I love my new Easy DIY Hose Hanger. I’ve needed to do this for a while now, but I tend to work on fun projects that I can sell in my booth instead of must have projects for the home. Wendi’s Power Tool Challenge theme this month is Summer. I suppose a diy hose hanger fits the bill, don’t you think?
For years and years I had some ugly bushes in this spot, and the hose just sort of lived in the bushes. (way to the left of the A.C. unit in the bottom picture)
After installing the DIY picket fence, I had one 12 ft 4x4 left over. When I cleared out the carport and stored the leftover lumber I cut the 4x4 in half so it would store upright in the garage. For this diy hose hanger project I grabbed the slightly longer of the two pieces and got to work.
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The perfect spot for a DIY hose hanger
The bushes have been gone for about 2 years now, and my old hose was stored in this handy hose reel. This hose reel lasted a really long time and I loved the fact that it was automatic in the fact that there was a little switch to flip that used the power of the water to ROLL your hose up by it’s own power.
My hose developed several leaks and I got a new heavy duty hose for Christmas. The new hose had large fittings that won’t fit the handy hose reel.
NOTE: how ugly the peeling paint is. Because the bushes had been in the way, the paint hadn’t been dealt with for …. ohhh….. about 20 years or so!
Post Hole Diggers
The first step to installing the diy hose hanger was digging a post hole. I’ve dug a few in my day, but I have to say it never went as fast as this one did. I borrowed these post hole diggers from my neighbor Rodney, and he’s anal about keeping his tools sharp. Lucky me!
It may have been overkill, but I dug the hole the full 24” that was marked on the post hole diggers handles.
I used a bag of quikrete that I had left after putting up the picket fence posts. These bags of concrete are very heavy. I had 2 bags stored on a small dolly, and was able to drag one of the bags off the dolly onto this little cart to transport it from the garage to the other side of the house. There is no way I could have lifted—let alone CARRIED this bag.
Add water a little at a time
Because I was unable to lift the bag into the wheel barrel to mix the quikrete, I opted for the “cheat” method of filling the hole with some water, pouring in a little of the quikrete in the hole, then adding the post.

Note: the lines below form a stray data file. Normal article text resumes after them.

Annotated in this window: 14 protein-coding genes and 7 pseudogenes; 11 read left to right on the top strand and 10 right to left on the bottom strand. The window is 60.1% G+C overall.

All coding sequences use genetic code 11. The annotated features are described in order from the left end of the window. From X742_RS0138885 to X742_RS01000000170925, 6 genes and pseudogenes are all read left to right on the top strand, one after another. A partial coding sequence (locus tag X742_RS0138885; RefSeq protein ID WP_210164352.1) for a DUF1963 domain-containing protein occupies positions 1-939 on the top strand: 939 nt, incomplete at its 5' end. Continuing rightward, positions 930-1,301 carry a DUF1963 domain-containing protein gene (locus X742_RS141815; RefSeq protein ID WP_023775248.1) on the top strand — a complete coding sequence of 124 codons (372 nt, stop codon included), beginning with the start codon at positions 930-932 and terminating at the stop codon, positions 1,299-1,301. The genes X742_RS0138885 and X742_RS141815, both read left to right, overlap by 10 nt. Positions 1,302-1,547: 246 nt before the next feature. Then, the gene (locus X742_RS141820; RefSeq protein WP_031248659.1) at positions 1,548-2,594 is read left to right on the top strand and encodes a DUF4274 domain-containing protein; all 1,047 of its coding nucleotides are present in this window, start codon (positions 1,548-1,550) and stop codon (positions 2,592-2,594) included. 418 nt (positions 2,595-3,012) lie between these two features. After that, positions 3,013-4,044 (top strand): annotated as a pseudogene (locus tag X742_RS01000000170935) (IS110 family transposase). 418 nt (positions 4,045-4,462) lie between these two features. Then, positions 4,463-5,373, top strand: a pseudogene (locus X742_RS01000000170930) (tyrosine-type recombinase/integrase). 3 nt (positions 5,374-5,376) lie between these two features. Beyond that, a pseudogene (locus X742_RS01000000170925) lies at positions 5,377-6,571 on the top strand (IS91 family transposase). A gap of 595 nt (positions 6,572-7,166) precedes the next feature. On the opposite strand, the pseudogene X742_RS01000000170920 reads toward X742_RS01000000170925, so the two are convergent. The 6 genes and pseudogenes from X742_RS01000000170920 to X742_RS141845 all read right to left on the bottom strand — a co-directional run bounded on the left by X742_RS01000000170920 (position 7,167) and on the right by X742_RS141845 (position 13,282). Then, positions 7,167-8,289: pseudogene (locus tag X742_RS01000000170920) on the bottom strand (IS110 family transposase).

Alternate water with Quickrete
You can see I used the claw of the hammer to bust the bag, allowing the quikrete to flow directly into the post hole.
Fill only the bottom of the hole
Tap, tap, tap with the hammer, makes the concrete mix pour into the post hole.
Insert DIY hose hanger post
I inserted the post into the hole, then added more concrete mix, a little more water, then a little more concrete mix.
Tap Quickrete around with stick or metal pole
I used a metal rod to drive the concrete into the hole and make sure it mixed well with the water. The metal rod? It’s part of an old crib that I use to paint wine bottles.
Allow post to set up
Not shown—I used the level to make sure the 4x4 post was standing tall and straight. I let the concrete mix set up overnight . . . in fact I think it was two days because I was trying to figure out how I was going to actually hang the hose.
Attach hose hanger
The same white Behr exterior paint that was used on the new fence was used to protect the post and make it look prettier.
I ordered the hose hanger from Amazon. The color didn't really matter, but the white one was a LOT cheaper when I ordered. It’s very strong and sturdy which was a nice bonus! A Sharpie was used to mark where I needed to drill pilot holes and secure the screws.
I put a cap on the top that matches the caps on my picket fence. I was unable to use my drill to secure the screws, so I used a small wrench.
DIY Hose Hanger
I spread out the dirt, scraped the old paint away and wrapped the hose around the new hose hanger. By the way, the nozzle? It came FREE with the new metal hose hanger I ordered on Amazon.
RELATED CONTENT: How to Repair a Damaged Garden Hose
Still on the to do list….maybe plant some flowers, or grass? I’ve already used the hose to wash away some of the dirt on the foundation, but a little paint wouldn’t hurt either.
Be sure to check out all the other wonderful SUMMER projects from my friends below.
Frozen Treat Stand by My Love To Create
Red White And Blue Cornhole Game by Create And Babble
Drying Rack From Old Crib rail by The Kim Six Fix
Chair Spindle Wooden Garden Caddy by Interior Frugalista
Star Clothes Drying Rack by A Piece Of Rainbow
Farmhouse Bench Building Plans by Refresh Restyle
Vegetable Gathering Basket by Designs By Studio C
DIY Standing Towel Rack Tutorial by H2OBungalow
Reclaimed Wood Bookcase by Confessions of A Serial DIY’er
DIY Footstool by Virginia Sweet Pea
DIY Hose Hanger by My Repurposed Life